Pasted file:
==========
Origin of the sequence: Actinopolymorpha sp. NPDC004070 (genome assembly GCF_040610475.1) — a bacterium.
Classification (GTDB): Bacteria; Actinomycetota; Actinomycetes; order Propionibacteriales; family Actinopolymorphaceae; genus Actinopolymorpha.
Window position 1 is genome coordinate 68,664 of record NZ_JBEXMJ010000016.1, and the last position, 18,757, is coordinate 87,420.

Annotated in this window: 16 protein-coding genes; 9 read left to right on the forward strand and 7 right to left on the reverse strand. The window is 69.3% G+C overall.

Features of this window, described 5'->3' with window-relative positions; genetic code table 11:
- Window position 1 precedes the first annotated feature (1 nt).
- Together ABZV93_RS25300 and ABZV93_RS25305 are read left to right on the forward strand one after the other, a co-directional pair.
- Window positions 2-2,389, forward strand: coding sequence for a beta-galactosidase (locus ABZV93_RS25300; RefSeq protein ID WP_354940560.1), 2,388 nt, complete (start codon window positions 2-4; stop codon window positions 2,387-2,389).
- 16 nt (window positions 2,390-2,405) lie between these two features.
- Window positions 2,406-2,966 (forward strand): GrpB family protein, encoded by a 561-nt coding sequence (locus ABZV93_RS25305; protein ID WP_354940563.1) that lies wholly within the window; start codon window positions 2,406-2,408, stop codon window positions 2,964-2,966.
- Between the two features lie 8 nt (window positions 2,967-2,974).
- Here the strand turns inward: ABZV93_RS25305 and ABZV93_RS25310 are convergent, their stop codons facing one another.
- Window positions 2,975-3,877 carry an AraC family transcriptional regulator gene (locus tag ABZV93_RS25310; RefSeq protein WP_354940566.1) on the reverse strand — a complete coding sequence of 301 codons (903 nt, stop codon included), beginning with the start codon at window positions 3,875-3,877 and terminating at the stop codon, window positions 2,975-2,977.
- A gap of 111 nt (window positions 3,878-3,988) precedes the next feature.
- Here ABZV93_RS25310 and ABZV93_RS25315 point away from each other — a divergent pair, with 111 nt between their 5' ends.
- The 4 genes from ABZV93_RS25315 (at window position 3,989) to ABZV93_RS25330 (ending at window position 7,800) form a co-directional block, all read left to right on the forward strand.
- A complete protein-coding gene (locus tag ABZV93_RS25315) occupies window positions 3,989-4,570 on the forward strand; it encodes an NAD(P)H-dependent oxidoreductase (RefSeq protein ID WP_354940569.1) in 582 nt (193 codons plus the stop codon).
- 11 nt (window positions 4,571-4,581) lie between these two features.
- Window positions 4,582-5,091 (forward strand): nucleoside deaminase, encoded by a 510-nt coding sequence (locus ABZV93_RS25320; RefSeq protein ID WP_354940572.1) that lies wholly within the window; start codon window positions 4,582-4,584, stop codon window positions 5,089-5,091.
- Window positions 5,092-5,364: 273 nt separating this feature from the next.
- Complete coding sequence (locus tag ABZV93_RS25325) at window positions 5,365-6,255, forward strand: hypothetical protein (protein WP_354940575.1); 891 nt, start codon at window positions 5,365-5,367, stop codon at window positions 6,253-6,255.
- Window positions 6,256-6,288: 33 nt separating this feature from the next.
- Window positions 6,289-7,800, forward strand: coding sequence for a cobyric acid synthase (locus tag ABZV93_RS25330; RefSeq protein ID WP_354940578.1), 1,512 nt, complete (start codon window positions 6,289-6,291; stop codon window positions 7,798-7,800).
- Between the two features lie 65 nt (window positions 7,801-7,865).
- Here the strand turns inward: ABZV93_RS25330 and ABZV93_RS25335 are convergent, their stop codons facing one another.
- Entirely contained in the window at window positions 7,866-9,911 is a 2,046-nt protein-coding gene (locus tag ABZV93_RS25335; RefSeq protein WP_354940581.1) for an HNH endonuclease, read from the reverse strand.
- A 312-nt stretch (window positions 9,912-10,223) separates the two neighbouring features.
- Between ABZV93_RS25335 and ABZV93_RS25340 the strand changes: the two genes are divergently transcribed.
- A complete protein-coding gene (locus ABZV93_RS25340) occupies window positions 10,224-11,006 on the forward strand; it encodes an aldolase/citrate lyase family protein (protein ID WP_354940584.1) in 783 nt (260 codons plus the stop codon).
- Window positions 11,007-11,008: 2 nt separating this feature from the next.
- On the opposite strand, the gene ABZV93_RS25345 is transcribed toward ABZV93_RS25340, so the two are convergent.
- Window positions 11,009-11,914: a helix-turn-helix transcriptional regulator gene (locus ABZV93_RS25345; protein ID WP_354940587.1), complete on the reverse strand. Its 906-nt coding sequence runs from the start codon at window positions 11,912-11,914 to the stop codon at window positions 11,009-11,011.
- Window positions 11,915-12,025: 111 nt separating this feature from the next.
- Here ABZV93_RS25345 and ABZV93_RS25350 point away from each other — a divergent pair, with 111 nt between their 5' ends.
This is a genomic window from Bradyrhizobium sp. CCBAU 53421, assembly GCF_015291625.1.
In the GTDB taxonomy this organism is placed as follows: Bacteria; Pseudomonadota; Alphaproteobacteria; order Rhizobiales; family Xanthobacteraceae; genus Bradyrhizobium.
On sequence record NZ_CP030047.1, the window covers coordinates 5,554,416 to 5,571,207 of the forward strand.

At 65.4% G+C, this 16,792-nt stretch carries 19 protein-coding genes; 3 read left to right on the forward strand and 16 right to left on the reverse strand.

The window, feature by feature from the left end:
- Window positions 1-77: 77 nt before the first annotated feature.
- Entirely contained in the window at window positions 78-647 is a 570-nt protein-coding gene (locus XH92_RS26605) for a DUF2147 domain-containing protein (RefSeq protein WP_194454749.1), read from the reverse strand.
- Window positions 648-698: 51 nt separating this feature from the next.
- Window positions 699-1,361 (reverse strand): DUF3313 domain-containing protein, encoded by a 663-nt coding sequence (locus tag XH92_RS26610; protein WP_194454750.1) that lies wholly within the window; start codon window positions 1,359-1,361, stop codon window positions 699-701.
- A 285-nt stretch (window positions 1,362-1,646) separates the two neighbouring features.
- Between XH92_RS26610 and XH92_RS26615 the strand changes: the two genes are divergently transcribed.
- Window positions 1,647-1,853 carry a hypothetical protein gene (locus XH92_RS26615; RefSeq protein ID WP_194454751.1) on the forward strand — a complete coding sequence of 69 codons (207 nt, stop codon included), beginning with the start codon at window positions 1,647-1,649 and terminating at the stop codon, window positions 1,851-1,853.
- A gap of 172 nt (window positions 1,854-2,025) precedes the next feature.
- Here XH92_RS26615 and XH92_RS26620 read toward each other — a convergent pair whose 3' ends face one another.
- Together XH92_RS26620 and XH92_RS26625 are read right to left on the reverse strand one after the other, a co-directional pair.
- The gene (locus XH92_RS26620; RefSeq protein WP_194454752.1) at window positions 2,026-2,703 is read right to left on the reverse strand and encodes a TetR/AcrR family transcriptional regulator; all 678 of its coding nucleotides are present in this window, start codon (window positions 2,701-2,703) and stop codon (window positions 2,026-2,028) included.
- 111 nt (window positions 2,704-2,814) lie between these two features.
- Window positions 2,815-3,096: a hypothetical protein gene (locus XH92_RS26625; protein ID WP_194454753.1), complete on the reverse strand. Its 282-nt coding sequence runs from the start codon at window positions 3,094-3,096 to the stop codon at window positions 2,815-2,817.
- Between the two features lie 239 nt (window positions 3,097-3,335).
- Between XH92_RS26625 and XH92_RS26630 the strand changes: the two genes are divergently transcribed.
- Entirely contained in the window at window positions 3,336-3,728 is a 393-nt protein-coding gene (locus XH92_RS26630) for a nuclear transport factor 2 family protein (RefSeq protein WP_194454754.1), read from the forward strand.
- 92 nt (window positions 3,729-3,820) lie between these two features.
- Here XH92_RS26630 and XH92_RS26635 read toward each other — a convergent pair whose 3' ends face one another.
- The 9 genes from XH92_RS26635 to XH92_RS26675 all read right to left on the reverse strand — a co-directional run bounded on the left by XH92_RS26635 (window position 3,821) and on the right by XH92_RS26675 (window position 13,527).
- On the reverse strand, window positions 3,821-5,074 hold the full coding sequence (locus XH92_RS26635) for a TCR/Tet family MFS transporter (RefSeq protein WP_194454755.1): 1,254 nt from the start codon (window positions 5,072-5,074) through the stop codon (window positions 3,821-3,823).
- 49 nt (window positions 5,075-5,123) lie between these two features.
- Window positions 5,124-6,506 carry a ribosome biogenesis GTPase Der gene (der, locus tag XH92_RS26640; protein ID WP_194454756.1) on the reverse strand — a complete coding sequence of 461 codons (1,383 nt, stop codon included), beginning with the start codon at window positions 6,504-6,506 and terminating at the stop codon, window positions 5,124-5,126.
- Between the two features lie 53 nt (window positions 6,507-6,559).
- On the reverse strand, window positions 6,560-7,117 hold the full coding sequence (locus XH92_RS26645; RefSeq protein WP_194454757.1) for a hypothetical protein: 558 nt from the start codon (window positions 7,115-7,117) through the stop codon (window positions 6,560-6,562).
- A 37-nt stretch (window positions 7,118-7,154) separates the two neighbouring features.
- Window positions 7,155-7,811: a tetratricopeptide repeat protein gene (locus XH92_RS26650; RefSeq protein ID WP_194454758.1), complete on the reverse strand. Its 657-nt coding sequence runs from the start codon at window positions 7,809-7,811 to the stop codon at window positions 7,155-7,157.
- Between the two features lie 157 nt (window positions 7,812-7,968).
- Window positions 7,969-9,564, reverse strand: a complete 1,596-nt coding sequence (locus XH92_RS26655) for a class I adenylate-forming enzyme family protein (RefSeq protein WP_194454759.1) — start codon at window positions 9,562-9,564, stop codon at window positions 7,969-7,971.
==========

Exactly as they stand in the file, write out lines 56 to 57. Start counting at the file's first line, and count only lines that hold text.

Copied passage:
- 92 nt (window positions 3,729-3,820) lie between these two features.
- Here XH92_RS26630 and XH92_RS26635 read toward each other — a convergent pair whose 3' ends face one another.